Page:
[Continued from yesterday.]
In the end, the problem I have with Blatchford’s column is that it seems exploitive of Mrs. Conley and her daughter. I’m not clear Blatchford isn’t using Mrs. Conley to push her own agenda, i.e. Canadian Health Care as the Fifth Horseman of the Apocalypse. In subjecting the case of Mrs. Conley to a somewhat capricious interpretation of facts and events, Blatchford ends up losing sight of the larger point: care for seniors in Ontario is disgraceful, and fixing it will mean higher taxes.
I’ve written on this first point repeatedly. I’ve seen it up close and personal: seniors from nursing homes, euphemistically and erroneously called “Long Term Care Facilities”, dehydrated and septic, poorly thought out advanced directives, limbs rotting away because no one thought to look under the occlusive dressing and on it goes. Services between hospital and community and hospital and nursing home are notoriously poorly articulated. If you need to spend your last years in a nursing home, your lot will often be misery and suffering, unless you have money or excellent family supports.
Hospitals, in particular, are the last and worst place for seniors, yet we continue to warehouse the elderly in acute care beds till we can find a place for them in nursing homes. At Acme Regional Heath Centre, where I work, around 25% of inpatients are frail seniors awaiting placement. Acute care beds are hideously expensive, so this represents an enormous cost to all hospitals. The chances of elderly patients acquiring a nosocomial infection are large, leading to higher morbidity and mortality.
And frankly, while hospitals do acuity well, when it comes to complexity, they suck. You come in with a heart attack or a broken leg or a kidney stone, we will fix you up and send you on your way. These are acute problems and relatively quick to resolve. Complexity takes time, both in practical treatment and care and in disposition. If you’re a nurse on a medical floor, an average frail elderly patient will not be as acutely sick as a heart attack, but requires more treatment in terms of positioning, skin care, managing foley catheters, feeding, restraints, bathing, walking, and medications. Acute care floors are poorly set up to offer this sort of care. If you’re admitted as a Failure to Cope, with a long list of chronic medical problems, social issues, no family to help, maybe dementia, this requires the mobilization of numbers of experts and outside agencies to treat you: not only the regular hospital phalanx of health care professionals, but social work, discharge planning, home care, nursing homes, and of course, family.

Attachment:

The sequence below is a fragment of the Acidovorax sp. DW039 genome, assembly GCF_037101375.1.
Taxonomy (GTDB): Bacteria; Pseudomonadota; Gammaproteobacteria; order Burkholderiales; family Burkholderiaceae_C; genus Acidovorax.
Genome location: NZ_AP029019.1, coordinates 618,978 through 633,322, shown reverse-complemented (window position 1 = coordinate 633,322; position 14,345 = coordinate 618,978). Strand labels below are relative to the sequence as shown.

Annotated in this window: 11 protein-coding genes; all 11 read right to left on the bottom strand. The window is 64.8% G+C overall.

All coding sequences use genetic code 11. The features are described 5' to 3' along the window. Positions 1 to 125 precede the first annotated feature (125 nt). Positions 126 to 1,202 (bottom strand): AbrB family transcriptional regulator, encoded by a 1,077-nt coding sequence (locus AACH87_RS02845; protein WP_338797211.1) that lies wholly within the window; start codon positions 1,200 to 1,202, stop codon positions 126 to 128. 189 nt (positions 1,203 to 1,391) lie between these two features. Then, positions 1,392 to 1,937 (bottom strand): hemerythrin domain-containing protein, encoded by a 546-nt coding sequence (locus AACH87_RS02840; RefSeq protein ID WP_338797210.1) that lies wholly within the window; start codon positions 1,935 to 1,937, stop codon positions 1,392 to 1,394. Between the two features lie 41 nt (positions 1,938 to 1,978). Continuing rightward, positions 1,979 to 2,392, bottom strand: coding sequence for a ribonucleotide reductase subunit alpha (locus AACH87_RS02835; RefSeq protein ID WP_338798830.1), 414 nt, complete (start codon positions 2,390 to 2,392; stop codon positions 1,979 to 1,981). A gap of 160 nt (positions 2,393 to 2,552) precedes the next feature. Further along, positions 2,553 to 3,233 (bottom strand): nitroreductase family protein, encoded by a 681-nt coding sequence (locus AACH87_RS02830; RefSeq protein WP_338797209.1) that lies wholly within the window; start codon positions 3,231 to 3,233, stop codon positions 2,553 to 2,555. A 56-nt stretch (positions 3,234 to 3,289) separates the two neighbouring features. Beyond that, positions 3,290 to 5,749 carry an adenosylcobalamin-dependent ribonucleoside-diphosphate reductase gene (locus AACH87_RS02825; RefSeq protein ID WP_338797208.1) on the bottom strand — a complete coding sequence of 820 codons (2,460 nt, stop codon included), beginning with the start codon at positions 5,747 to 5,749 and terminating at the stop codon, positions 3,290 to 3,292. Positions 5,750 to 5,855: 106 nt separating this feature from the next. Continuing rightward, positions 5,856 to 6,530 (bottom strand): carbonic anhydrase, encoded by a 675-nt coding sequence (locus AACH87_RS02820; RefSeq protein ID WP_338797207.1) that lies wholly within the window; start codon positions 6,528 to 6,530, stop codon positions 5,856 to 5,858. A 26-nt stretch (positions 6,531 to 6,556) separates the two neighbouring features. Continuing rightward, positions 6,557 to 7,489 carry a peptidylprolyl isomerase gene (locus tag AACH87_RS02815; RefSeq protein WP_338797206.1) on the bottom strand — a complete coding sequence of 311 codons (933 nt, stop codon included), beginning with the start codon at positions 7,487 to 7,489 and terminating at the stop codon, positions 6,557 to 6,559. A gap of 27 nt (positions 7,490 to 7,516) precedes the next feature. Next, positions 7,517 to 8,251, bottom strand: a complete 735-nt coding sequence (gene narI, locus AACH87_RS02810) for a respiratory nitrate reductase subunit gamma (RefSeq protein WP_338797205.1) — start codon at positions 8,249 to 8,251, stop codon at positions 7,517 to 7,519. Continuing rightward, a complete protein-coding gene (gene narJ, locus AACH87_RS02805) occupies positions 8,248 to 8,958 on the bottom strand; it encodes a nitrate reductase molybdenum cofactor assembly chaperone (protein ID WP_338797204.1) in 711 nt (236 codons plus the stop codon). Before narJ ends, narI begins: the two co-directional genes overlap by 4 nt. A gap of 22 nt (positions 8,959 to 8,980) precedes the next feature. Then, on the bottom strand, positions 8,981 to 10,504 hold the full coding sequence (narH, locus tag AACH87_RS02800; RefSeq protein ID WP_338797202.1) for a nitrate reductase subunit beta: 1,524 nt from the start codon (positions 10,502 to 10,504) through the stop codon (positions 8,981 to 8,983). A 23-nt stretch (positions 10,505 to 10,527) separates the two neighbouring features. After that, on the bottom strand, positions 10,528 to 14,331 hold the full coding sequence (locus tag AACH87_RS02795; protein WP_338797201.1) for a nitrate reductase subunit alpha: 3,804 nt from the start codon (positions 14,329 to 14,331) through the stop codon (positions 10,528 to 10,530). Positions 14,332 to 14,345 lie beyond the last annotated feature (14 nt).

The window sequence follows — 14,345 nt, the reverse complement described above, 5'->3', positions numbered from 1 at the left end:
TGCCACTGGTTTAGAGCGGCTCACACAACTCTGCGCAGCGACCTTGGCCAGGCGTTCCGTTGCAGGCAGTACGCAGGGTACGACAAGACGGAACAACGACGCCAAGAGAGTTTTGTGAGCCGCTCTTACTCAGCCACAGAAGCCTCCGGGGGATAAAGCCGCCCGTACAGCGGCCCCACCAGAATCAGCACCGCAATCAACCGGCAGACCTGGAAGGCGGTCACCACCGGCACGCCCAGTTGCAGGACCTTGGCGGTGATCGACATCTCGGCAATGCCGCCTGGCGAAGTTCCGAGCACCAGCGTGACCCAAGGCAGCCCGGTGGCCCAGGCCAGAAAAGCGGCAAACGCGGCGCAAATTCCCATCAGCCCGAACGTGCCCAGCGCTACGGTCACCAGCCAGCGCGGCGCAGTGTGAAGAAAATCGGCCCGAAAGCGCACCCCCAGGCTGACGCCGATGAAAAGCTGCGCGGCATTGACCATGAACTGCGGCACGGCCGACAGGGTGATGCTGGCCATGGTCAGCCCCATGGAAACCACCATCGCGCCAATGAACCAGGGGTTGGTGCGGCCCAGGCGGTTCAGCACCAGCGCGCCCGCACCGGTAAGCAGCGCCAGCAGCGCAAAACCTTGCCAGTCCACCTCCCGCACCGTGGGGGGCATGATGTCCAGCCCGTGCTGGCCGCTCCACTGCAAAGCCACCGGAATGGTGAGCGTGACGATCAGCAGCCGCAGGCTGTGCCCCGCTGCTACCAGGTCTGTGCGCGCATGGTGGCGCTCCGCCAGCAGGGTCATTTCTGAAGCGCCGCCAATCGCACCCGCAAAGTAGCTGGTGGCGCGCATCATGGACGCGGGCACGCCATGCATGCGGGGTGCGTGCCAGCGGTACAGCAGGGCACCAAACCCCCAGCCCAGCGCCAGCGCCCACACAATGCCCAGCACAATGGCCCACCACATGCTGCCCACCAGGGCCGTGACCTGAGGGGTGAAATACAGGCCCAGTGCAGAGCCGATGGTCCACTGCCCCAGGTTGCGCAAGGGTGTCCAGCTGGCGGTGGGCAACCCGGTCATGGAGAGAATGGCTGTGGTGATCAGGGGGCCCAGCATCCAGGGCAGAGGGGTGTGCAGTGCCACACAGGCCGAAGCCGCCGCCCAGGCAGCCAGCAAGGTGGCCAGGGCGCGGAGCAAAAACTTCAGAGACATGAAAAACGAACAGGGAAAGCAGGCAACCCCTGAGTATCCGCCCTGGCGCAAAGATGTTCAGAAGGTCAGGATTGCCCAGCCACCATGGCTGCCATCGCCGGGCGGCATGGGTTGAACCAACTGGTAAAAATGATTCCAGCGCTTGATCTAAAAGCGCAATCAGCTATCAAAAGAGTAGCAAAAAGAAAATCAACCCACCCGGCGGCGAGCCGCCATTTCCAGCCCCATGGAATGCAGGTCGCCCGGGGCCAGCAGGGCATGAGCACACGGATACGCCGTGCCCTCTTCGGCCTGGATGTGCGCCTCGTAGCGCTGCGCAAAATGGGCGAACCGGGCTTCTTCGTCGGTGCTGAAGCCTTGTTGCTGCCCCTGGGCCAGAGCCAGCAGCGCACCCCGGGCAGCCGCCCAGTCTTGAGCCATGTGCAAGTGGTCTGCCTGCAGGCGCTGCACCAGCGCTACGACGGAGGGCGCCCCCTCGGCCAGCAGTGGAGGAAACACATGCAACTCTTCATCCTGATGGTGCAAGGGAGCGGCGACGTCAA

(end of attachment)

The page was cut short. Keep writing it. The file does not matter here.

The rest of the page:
However, I can’t say with confidence services delivered by out of hospital providers is satisfactory. Home care in some parts of the province is plainly inadequate and strapped for resources, and nursing homes aren’t much better. Wages and benefits for nurses in home care and nursing homes are abysmal compared to hospital nurses, and one can’t help but wonder if this impacts patient care.
The Ontario government nibbles around the edges of the issue: the Ministry of Health has issued direction, for example, to ensure more seniors are discharged home from hospital to home with adequate community supports, such as help with meals or housekeeping, in-home physiotherapy and so on. There’s plenty of evidence seniors do better at home than being institutionalized. But the bigger problem is that in a system is strapped for resources, improving efficiency and processes can do a lot, but it’s not a panacea.
Unfortunately, in an era when spending and deficits are the focus of all governments, money to build and support the infrastructure necessary to keep seniors healthy and whole will be lacking. It is not just a case of the provincial government not having the political will to properly care for seniors. Do you think any government, of any political flavour, would risk suicide by proposing a substantial tax increase to fund proper services for the elderly?
This is the elephant in the room that no one will talk about: providing proper care for seniors is going to take significant and sustained expenditures now and into the future. In short, good care for seniors = higher taxes. I’m sure it will be a very cold day on Satan’s front porch before you would see Christie Blatchford, or even the editorial apparatus of the Globe and Mail, argue for that.